CprE 310 Theoretical Foundations of Computer Engg, Spring 08
Homework 1
Due: 31 Jan 2008, In class
Problem 1.1
Prove the following statement. For any natural number k 1, if 3k + 7 is odd, then k must be even.
Problem 1.2
We know (from class) that

CprE 310 Theoretical Foundations of Computer Engg, Spring 08
Homework 2
Due: 7 Feb 2008, In class
Topics: Proofs, Propositions, Sets and Functions Reading: Sections 1.1, 1.2, 1.6, 1.7, 2.1, 2.2, 2.3
Problem 2.1
Use truth tables to show that the fol

Lecture 6 Outline
Ch. 2.3 Functions
Definition of a Function
Domain, Codomain
Image, Preimage
Range
Injection, Surjection, Bijection
Inverse Function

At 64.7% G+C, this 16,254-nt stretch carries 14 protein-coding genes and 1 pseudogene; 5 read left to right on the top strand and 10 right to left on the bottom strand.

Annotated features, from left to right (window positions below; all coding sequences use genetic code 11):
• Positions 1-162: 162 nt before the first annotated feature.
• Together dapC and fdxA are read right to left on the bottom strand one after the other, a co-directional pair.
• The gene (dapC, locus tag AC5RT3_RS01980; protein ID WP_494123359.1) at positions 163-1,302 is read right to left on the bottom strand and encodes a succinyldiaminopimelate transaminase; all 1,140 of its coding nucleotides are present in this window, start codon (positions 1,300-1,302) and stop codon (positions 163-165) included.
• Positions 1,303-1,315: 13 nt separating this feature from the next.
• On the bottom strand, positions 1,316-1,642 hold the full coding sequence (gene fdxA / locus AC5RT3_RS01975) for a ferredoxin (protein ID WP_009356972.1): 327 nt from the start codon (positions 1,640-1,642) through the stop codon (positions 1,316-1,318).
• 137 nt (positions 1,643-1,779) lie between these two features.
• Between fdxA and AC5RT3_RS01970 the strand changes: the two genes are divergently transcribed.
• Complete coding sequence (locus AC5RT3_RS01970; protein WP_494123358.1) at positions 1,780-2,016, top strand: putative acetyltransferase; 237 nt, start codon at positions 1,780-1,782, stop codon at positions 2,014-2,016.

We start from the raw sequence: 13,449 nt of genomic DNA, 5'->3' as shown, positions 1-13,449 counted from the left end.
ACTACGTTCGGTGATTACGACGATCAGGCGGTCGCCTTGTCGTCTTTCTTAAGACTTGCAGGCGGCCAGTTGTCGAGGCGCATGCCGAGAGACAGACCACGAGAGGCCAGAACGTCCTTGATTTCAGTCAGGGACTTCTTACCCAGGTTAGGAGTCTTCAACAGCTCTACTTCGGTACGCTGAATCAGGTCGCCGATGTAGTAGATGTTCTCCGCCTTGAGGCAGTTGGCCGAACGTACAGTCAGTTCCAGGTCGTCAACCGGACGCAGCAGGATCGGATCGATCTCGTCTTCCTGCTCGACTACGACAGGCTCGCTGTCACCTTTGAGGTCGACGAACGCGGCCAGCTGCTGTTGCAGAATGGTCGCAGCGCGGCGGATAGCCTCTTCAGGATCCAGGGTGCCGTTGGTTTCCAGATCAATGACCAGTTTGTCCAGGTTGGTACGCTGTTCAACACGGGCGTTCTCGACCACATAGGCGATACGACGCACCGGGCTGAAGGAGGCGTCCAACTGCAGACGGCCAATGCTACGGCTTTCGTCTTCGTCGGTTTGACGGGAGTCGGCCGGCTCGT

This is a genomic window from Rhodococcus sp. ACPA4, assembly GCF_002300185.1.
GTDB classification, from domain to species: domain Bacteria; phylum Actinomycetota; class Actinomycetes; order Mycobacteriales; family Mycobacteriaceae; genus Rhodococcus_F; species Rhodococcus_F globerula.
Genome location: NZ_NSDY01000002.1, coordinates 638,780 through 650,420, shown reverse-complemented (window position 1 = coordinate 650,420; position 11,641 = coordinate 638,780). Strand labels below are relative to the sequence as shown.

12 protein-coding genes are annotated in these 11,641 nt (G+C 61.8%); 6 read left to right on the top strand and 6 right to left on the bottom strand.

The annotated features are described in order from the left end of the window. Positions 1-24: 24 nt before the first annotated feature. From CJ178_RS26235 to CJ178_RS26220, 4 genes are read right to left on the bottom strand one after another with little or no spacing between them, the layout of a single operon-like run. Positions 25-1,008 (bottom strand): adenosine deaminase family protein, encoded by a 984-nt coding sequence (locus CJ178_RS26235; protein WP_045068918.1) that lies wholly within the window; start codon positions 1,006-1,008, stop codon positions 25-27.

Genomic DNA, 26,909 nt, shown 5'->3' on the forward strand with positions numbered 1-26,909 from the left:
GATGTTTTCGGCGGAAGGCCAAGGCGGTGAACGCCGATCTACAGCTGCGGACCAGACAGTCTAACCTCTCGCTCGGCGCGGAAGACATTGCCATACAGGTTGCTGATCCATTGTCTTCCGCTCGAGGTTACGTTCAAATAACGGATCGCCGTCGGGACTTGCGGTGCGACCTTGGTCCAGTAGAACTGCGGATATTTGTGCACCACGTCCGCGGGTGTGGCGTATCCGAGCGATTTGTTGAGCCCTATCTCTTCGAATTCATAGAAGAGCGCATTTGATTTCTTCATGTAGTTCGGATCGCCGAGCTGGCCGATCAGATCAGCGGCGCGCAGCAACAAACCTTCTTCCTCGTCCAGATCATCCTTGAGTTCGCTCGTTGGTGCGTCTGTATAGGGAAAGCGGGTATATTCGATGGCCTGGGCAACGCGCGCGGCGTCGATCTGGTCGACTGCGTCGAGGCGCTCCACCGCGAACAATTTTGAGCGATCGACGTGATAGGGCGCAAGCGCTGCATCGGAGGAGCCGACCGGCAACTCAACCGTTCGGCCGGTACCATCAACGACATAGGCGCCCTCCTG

Function Composition
Graphing Functions
Floor, Ceiling, Factorial
CprE 310
Lec 6
1
Functions
De

Spring 2016
CprE 310
Homework #10 Solutions
4/14/2016
Chapter 9.1 (Starting at p. 581)
1. (8 points)
Exercise 4(a). Being taller than is not reflexive (I am not taller than myself), nor symmetric (I am taller than my
daughter, but she is not taller

Fall 2015
CprE 310
Homework #9 Solutions
11/12/2015
Chapter 7.3 (Starting at p. 475)
1. (6 points) Exercise 2. ( | ) = ( / () = (5/8)(2/3)/(3/4) = 5/9.
2. (10 points) Exercise 6. Let be the event that a randomly chosen soccer player uses st

Fall 2015
CprE 310
Homework #10 Solutions
11/19/2015
Chapter 9.1 (Starting at p. 581)
1. (8 points)
Exercise 4(a). Being taller than is not reflexive (I am not taller than myself), nor symmetric (I am taller than my
daughter, but she is not

Fall 2015
CprE 310
Homework #12 Solutions
12/10/2015
Chapter 10.5 (Starting at p. 703)
1. (4 points) Exercise 4. This graph has no Euler circuit, since the degrees of vertex f and vertex c are odd. There
is an Euler path between the two vertices of

CprE 310 / Fall 2016
Textbook coverage: Section 5.2
Lecture 16: Induction (II)